The organism indicates that the expansion is “thanks to a more vigorous recovery in the main economies”.
The International Monetary Fund (IMF) published Tuesday its report called the World Economic Outlook Update, in which it lowered its global growth forecasts to 3.2% for 2022, from the 3.6 it had estimated last April.
“Several shocks have shaken a world economy already weakened by the pandemic: higher-than-expected inflation around the world—particularly in the US and major European economies—which has led to tightening financial conditions, a worse-than-expected slowdown in China due to COVID-19 outbreaks and lockdowns, and the further negative fallout from the war in Ukraine,” says the IMF.
However, despite this global outlook, the organization increased its forecast for Latin America and the Caribbean, noting that the region will grow 3 % its T e year; 0.5% more than it had forecasted in April.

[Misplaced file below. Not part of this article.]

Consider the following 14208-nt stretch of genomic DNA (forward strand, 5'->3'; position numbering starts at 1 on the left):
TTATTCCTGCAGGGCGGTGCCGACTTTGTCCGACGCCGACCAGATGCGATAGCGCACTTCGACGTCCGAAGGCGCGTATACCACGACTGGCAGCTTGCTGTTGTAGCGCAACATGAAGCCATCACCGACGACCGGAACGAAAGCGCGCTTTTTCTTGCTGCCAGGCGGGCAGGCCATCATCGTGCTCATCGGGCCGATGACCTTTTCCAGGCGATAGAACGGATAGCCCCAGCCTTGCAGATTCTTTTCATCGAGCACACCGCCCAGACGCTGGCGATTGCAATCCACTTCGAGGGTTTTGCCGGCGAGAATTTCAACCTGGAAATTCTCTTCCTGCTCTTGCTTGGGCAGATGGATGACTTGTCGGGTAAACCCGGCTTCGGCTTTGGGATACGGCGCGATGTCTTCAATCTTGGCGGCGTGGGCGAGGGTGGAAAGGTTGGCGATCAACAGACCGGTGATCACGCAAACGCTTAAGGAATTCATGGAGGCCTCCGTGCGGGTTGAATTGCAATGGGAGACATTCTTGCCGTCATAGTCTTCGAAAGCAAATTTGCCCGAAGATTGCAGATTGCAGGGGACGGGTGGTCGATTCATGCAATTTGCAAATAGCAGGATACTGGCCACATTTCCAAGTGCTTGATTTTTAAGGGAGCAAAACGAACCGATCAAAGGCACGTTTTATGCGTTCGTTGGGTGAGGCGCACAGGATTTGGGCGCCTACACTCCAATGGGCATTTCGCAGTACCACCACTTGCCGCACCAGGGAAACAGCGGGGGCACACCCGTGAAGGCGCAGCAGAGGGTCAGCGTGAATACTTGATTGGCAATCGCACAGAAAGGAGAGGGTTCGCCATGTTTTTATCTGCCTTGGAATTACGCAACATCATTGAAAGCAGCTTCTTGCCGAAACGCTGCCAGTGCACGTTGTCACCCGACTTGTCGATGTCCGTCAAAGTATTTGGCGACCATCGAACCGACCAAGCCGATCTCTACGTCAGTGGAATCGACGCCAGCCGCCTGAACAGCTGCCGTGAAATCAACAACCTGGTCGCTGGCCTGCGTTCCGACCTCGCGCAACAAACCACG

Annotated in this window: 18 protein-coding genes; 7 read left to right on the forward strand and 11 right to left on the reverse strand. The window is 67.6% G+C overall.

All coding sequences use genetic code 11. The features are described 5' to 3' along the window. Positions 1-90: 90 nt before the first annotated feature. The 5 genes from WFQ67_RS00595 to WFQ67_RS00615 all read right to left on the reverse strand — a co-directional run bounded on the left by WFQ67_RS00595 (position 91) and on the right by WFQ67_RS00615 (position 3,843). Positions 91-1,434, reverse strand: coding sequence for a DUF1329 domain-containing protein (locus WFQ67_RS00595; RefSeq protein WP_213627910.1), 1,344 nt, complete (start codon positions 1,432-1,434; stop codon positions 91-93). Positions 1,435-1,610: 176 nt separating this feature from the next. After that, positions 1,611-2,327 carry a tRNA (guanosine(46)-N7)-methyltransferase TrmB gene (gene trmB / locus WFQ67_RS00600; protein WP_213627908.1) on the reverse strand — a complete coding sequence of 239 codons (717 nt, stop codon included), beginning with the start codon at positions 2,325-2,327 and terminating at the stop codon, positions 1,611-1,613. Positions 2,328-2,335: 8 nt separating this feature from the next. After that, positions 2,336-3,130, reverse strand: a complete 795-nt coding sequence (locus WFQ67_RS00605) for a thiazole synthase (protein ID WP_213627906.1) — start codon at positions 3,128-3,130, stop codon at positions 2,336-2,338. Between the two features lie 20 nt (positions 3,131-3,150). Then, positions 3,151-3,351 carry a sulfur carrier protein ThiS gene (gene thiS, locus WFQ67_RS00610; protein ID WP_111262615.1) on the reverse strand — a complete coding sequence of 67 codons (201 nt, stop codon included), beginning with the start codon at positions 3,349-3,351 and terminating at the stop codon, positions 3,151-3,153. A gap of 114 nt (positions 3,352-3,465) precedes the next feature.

In its report, the IMF indicates that this growth is “thanks to a more vigorous recovery in the main economies (Brazil, Mexico, Colombia, Chile).”
Brazil, according to the agency, will grow 1.7% this year, nine-tenths more than expected in April; while Mexico will register a growth of 2.4%, four-tenths more than forecast three months ago.
For next year, the IMF estimates that the world economy will grow much less, predicting just 2.9%.
Latin America and the Caribbean will also experience this decline, with only 2% growth in 2023; and, specifically, 1.1% for Brazil and 1.2% for Mexico.